Why the Compleat Cup is Incomplete

12.12

There’s been a lot of buzz in both the design and coffee worlds this past week about an innovative take on the disposable cup called, Compleat. The concept was developed by Architect Peter Herman and refined by graphic designer Daren Bascome, both based in Boston. The problem behind it is a persistent one that many people have attempted to solve—reduce the waste from disposable cups.

Last year Starbucks sponsored the BetaCup contest on Jovoto, a forum for product design competitions, to develop a more sustainable to-go cup. The winner wasn’t a cup at all, but a game that served as an incentive to bring your own reusable cup. I found the winning solution quite admirable, but have yet to hear about it implemented in Starbucks stores.

The Compleat Cup is the latest attempt to solve one of the more annoying environmental problems in the coffee industry. While it’s a nice concept, I don’t think its ready for prime time and I wouldn’t expect to see them popping up in coffee shops around the world just yet.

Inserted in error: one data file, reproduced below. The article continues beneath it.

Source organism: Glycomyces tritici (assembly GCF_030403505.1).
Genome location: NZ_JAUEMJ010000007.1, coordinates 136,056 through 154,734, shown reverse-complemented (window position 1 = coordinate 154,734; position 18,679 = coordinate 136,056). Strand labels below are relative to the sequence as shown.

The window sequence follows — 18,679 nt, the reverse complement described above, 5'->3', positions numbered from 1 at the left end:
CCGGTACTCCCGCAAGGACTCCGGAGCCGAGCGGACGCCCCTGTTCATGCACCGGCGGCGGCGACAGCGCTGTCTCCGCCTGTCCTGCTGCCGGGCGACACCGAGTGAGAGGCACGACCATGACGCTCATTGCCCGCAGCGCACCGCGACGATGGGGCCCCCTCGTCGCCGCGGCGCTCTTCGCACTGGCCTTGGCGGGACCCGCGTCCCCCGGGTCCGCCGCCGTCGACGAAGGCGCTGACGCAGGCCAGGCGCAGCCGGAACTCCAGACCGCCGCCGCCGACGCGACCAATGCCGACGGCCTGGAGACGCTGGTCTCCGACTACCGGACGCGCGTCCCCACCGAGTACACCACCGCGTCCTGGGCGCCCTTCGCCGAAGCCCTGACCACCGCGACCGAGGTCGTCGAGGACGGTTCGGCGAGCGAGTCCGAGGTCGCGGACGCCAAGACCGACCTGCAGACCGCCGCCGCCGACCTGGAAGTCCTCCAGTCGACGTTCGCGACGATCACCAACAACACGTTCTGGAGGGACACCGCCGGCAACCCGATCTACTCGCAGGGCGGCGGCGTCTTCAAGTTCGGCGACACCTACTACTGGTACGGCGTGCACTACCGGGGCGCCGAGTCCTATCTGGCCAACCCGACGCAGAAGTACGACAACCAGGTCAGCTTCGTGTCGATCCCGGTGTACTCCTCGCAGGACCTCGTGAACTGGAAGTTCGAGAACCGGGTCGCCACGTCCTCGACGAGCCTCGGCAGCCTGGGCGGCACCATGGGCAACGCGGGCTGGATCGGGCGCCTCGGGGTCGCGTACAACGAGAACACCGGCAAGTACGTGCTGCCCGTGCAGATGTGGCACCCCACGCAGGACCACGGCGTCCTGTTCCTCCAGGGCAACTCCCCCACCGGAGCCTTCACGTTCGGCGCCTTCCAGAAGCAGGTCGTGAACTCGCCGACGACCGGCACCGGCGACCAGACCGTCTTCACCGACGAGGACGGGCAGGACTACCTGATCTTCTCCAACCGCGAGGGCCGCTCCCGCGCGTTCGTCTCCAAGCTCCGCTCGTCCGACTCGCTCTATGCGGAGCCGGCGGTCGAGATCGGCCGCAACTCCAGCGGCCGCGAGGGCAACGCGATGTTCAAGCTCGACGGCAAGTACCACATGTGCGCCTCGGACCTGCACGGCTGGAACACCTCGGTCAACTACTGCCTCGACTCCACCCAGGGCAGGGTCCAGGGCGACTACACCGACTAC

Sustainability
While the main pitch is that you reduce the use of a plastic lid, which is of course a scourge in itself—many lids alone can be recycled. The cups are the problem, because the paper is fused to a thin plastic lining that most US recycling systems can’t handle.

Even if the lining used a bio plastic, those only degrade if they are properly disposed of, i.e. composted. Most places in the US don’t have compost programs in place. So while these cups will reduce part of the problem, it still leaves a pressing one that can really only be solved by bringing your own mug.

Design
The design may be iconic, but what about the people—myself included—who prefer to drink without a lid? If you open the folds, I don’t see any practical way to drink from this like a normal cup.

When the cup is folded up to create a drinking spout, it forms a direct funnel into your mouth. While this may be a great idea for cold drinks on hot days, it makes me pause when considering hot coffee. There’s no longer a barrier to allow for the “is this going to scald my mouth” sip while drinking blindly.


Admittedly these observations have been made without having yet tried a Compleat cup, however, I feel that I’ve drank coffee from enough beverage receptacles to make an educated critique of it. Once I’ve had the opportunity to try one, I’ll be sure to follow up with the results.

The Compleat Cup

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posted by on 12.12.2011, under Design, Misc., Products